May 27, 2011

Mobile Green House and Comfrey

 This little gem is built like a tank.
Aircraft aluminum and hefty wheels. I just need to build in some shelving.

 The Dome is getting planted and I hope it will be covered with vine crops, on the North side. All fences are up. Some row covers next.
 A basket of comfrey for the tomato mulch.
 Each garden should have at least as much space growing compost plants as food. Who needs to buy mulch, when its growing next to the garden, or in it. I think its the perfect use for hostas too.

 Key hole bed getting the first layer of mulch before a rain storm.


Arif Zulhilmi Bin Abd Rahman said...

new technique. modern and sophisticated.

Keagarden said...

On my dry, previously, fire damaged, hillside garden in Greece I am limited to what mulching species I can use. My anxiety is that I will introduce invasive species by seed. So I must take care to harvest green mulch before the flowering reproductive phase begins. I hope that fertility will increase slowly over the next few years. Everything is motivated toward water conservation by increasing humic soil content in the soil. Are grass species suitable for this form or green mulching. I cannot find comfrey in the local ecosystem. I have found some local lupin species which I hope to use for nitrogen fixing.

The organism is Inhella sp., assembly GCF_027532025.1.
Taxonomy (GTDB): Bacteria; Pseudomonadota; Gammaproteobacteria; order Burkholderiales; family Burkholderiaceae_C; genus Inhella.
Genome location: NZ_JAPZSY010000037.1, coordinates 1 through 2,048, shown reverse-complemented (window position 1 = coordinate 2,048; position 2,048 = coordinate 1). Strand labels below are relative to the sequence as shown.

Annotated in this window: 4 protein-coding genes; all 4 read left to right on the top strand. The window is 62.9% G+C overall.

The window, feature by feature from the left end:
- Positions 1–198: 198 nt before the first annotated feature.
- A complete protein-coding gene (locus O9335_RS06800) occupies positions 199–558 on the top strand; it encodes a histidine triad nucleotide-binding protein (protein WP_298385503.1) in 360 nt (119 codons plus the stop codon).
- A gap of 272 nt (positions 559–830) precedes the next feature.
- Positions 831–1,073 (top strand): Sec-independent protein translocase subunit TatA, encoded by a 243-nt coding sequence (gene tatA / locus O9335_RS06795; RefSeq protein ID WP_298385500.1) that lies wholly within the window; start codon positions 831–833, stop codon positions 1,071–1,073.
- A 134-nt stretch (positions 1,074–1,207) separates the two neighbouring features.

Any more suggestions for arid mediterranean environments?
Rob Brewster, Kea Island Greece

Permaculture and Polyculture Consulting and Design

Permaculture and Polyculture Consulting and Design
Getting to know your property, the plants you have and those you can grow, is a fulfilling endeavor. With most I am the steward of the land. I give them good soil biology and they do the rest. If I group them in cohesive plant communities, they respond with greater yields. If I encourage the micro-organisms (Fungus and bacteria) , the roots obsorb more nutrients making a pest and disease resistant plant. A stronger plant that gives us more organic food and takes less energy.

A Ten Acre Farm Transformed to an Edible Forest Garden

A Ten Acre Farm Transformed to an Edible Forest Garden
Self Renewing Fertility, Soil Building, Water Catchment, Tea Trail Swale, Erosion Control and Native American Medicinals